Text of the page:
With increasing evidence for medical capability, it is entirely possible that the world will soon see a push to legalize mushrooms. This could play out quite like the drive to legalize marijuana. As stated previously, Denver is already considering the measure. The FDA is also beginning to approve trials for their use. However, there likely will be pushback, particularly from more conservative lawmakers hesitant even to take action on marijuana. The future of psilocybin as a medical treatment is quite unknown, but one thing is clear: the drug has the potential to make a major impact on the world.


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Abolishing the DEA Would be Good for Your Health

By Francis Folz | United States

Like most presidents of the 20th century, Richard Nixon was a statist. His policies reflected this throughout his troubled presidency. This, of course, includes the elimination of the gold standard, the institution of wage and price controls, and the creation of unconstitutional federal programs. Most, notably, Nixon created the Drug Enforcement Agency (DEA).

A History of Harm

Since he created the agency, it has been the most prominent overlord of personal responsibility. America has a  long-held claim that it is the land of the free. However, the DEA has usurped every American’s sovereignty, spending millions of dollars on arresting and detaining Americans. What for? Nixon and the DEA claimed that “subversive substances” were a public enemy.

Another adverse quality of the Drug Enforcement Agency is their stifling of medical research on prohibited drugs. From cannabis to LSD, they restrict the ability to research clear health benefits. Here are a few examples of how the DEA restrains medical progress, despite the potential to assuage many Americans’ suffering.

Cannabis and the DEA

The United States has recognized cannabis as a medicine since 1996. Despite this, the DEA’s resistance to reefer and science has been robust. While numerous studies over the past few decades have proven the benefits of marijuana, there is still much more ground to cover. 

For example, it took until 1990 for scientists to discover cannabinoid receptors within the human brain. Cannabis’s designation as a schedule one substance since 1971 has been the most formidable obstacle to delving into marijuana’s myriad of health benefits. Interestingly, the state prohibited the drug far before they even knew of these receptors.

All schedule one illicit drugs, according to the DEA, are dangerous for consumption, highly addictive, and possess no medical value. First of all, it is unconstitutional for the federal government to even create a ranking such as this. But going beyond that, it is absurd for them to consider marijuana a schedule one narcotic.

More than half of all states have some form of medical marijuana, and even the federal government holds a patent for medical marijuana. Furthermore, 85% of Americans believe cannabis should be medically legal. Thus, many wonder why the state still refuses to recognize the drug’s health benefits.

Psilocybin Treatments

Though hard to believe, magic mushrooms, like cannabis, have possessed medicinal and cultural merit for quite a while. However, in the 1970’s, Timothy Leary, a prominent member of the 60’s counter-culture movement, conducted a study called the Concord Prison Experiment. In his study, he distributed psychedelic mushrooms coupled with assisted group therapy to prisoners. He then measured recidivism rates to test the effects of psilocybin-induced treatment. Initially, the results were fruitful, reducing the recidivism rate by 50 percent.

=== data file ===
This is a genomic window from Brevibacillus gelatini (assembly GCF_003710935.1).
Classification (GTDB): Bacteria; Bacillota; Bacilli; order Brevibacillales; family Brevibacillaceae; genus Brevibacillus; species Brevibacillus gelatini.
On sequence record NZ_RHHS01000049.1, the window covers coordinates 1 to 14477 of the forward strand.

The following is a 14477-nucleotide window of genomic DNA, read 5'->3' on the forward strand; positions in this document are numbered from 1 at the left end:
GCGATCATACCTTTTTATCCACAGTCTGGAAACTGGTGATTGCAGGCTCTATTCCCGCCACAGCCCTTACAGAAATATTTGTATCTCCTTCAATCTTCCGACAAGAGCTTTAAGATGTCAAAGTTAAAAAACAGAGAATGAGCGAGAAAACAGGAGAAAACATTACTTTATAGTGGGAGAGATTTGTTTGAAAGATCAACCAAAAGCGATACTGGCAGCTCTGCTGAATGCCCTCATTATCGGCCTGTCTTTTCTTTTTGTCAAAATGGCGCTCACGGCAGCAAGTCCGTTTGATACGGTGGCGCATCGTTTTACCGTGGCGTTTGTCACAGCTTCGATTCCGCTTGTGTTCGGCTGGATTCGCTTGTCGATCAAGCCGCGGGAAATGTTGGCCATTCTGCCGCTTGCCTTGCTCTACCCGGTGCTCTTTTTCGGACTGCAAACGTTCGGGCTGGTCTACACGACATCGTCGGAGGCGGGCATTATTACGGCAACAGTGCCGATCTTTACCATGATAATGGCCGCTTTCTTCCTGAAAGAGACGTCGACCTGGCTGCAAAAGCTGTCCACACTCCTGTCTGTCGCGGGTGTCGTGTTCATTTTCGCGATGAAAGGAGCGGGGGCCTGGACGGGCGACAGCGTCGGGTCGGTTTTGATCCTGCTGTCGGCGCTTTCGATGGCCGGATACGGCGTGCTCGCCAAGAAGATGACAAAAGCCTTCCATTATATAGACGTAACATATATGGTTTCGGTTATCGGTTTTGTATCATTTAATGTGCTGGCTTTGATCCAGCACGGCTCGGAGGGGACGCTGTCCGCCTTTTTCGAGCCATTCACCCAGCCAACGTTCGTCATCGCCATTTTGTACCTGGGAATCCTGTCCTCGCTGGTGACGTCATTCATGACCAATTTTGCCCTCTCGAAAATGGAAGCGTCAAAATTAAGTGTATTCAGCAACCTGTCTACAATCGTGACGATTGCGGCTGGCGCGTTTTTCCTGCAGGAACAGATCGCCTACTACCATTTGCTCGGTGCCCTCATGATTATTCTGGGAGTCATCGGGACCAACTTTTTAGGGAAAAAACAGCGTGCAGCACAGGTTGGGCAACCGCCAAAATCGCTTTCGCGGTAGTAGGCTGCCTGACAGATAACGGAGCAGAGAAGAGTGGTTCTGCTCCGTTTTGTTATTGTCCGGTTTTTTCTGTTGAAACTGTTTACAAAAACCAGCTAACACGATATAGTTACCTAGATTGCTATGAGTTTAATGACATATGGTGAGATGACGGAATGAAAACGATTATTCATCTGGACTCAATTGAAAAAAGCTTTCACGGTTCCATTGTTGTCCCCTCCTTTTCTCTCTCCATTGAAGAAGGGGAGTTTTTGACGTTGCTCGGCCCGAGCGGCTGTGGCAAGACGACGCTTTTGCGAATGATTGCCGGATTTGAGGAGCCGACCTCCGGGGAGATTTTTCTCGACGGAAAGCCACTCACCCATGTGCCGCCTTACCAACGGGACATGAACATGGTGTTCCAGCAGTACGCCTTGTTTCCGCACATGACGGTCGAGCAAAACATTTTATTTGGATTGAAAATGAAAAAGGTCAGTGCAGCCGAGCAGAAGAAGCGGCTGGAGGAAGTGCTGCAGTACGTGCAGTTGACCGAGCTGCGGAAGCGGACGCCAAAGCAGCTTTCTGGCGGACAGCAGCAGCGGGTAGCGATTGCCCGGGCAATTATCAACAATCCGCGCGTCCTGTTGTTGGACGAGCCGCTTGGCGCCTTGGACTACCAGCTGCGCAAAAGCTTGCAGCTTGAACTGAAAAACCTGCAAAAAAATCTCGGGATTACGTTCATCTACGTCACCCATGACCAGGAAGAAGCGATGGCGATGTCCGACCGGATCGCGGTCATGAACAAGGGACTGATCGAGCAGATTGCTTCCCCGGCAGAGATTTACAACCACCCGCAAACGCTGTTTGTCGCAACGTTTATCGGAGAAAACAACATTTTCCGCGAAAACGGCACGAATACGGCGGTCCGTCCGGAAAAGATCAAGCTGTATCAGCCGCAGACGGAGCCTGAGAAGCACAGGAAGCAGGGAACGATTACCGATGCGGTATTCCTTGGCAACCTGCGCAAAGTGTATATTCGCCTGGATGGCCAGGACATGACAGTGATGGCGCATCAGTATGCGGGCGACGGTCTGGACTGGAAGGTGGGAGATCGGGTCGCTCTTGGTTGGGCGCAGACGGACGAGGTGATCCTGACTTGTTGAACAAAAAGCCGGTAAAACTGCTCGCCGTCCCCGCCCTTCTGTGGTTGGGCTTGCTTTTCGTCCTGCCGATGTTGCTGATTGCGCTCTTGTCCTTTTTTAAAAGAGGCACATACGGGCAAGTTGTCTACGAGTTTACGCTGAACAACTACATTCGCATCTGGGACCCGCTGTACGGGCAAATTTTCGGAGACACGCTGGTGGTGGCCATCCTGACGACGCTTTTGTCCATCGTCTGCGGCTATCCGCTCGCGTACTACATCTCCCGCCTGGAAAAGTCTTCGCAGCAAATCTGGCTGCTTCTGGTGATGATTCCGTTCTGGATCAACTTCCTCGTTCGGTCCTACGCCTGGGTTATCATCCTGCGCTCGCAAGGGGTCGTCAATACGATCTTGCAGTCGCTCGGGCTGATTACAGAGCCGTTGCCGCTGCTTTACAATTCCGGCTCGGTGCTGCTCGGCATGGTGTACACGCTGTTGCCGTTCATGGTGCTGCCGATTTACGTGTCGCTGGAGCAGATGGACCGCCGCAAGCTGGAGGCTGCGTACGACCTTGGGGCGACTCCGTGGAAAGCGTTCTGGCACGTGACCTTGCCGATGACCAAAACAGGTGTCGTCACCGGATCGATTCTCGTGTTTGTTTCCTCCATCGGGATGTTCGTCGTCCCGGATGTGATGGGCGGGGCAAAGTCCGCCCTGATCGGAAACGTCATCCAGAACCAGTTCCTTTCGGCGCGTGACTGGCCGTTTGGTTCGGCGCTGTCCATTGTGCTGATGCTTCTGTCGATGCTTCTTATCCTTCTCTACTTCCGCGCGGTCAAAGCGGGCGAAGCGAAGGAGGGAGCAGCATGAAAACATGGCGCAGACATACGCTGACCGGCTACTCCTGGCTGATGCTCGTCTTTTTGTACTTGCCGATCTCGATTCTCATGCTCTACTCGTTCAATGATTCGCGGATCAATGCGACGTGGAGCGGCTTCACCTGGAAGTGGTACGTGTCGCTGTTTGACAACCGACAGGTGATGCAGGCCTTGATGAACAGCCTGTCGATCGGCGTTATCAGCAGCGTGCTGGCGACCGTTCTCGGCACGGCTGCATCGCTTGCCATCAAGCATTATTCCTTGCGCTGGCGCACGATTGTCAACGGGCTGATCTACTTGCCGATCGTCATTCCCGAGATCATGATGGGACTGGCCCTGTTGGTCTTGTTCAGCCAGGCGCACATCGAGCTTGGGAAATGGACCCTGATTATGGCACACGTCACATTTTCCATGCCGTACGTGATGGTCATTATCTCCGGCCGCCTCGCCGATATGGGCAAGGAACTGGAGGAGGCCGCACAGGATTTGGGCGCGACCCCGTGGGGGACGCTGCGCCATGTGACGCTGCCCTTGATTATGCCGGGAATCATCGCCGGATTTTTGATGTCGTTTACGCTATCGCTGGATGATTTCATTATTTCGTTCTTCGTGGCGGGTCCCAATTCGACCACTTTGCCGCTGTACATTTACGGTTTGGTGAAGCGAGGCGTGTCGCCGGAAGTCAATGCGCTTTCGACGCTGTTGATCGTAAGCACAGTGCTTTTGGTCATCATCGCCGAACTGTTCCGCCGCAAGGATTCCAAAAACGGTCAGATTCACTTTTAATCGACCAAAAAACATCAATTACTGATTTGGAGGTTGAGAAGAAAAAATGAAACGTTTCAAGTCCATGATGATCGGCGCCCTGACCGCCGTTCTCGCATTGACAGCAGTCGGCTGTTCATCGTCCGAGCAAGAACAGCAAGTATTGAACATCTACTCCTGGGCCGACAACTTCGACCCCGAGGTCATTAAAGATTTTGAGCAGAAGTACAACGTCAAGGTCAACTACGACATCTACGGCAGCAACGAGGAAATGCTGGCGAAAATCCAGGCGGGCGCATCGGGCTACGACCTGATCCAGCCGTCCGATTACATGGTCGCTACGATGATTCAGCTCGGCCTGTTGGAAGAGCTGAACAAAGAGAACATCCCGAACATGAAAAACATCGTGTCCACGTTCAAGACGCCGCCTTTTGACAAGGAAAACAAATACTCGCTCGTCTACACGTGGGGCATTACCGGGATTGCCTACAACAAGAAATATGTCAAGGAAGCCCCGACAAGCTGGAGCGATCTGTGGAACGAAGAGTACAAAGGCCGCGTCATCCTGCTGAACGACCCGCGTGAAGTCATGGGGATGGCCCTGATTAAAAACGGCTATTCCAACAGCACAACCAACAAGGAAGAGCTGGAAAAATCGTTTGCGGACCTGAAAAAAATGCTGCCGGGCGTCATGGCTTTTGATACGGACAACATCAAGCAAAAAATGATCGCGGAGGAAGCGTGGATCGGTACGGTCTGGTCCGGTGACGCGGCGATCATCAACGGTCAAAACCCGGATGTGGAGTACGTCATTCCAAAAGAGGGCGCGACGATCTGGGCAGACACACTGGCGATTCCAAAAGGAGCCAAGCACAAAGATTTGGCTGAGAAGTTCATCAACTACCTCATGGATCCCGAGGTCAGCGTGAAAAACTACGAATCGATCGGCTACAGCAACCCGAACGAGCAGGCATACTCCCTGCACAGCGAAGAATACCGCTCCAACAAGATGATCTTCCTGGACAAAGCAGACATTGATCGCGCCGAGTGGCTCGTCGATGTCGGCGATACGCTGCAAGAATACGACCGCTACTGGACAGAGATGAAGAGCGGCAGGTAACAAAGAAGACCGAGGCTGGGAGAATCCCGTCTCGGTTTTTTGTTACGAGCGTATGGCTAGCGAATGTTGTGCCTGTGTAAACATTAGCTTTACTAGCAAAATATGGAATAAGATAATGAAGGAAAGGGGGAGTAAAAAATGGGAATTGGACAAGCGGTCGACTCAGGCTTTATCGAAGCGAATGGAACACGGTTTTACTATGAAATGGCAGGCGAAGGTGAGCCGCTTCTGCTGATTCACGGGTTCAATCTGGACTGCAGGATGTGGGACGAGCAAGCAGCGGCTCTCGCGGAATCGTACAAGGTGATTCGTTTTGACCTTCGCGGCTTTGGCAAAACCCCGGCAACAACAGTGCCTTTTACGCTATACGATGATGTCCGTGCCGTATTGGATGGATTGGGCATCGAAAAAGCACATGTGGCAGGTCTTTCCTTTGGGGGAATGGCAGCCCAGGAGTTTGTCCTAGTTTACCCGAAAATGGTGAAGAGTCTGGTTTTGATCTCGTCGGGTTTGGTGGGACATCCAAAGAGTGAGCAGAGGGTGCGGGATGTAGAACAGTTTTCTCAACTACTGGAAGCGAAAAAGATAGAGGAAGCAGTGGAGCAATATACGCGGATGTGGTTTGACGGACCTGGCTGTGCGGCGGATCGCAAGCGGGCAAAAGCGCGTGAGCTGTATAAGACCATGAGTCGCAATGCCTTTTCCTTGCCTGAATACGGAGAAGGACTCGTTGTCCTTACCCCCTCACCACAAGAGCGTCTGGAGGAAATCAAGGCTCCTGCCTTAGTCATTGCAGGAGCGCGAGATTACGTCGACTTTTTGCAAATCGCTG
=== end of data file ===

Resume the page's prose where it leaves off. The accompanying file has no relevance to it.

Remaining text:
Another trailblazing psilocybin study conducted in the 1960’s is the “Good Friday Experiment”. Led by doctorate student Walter Pahnke, two groups of theology students attended Good Friday service. Pahnke gave one group the mushrooms and left the other as a control. The objective was to assess whether or not psilocybin could deepen the religious experience. 

As theorized, all members of the psilocybin group reported a substantially more profound experience than the members of the control. These results, as well as others, further discredit the DEA’s claim that psilocybin is a dangerous, addictive substance with no health or therapeutic benefit.

LSD: Lost Past and Lost Potential

In 1938, Swiss scientist Albert Holfmann successfully separated the molecule lysergic acid diethylamide while studying ergot in his laboratory. Ever since his bicycle ride home transformed into a trip of a lifetime, scientists have experimented with LSD, eager to learn of its usefulness. Scientists aren’t the only ones intrigued by the compound. Some historians believe LSD may have been at the crux of the Salem Witch Trials. One plausible explanation is that the women may have ingested ergot, a fungus found on wheat, which contains the LSD.

Although the DEA continues to categorize acid as a perilous substance with no benefit, health or otherwise, to our well-being, the scientific community continues to prove otherwise. Acid is infamous for its ability to stimulate the imagination and to make users more creative and insightful. Other studies conclude that LSD alleviates anxiety, especially amongst the terminally ill. 

But perhaps the most appalling aspect of the DEA’s tyrannical stronghold over the substance is that bromine, a compound identical to acid without the psychedelic-induced trip, has repeatedly reduced cluster headaches, which are intensified migraines notorious for their painful nature. However, since bromine closely resembles LSD, researchers are often unable to further tests bromine’s inexplicable ability to relieve the agony of the horrendous headaches, leaving sufferers helpless and in excruciating misery. 

The DEA, through regulation, is a great threat to the well-being and freedom of Americans. Ending this agency, and Nixon’s failed drug war along with it, would bring a new age of research and medicinal gains. Only through abolishing the DEA can we reap these clear health benefits.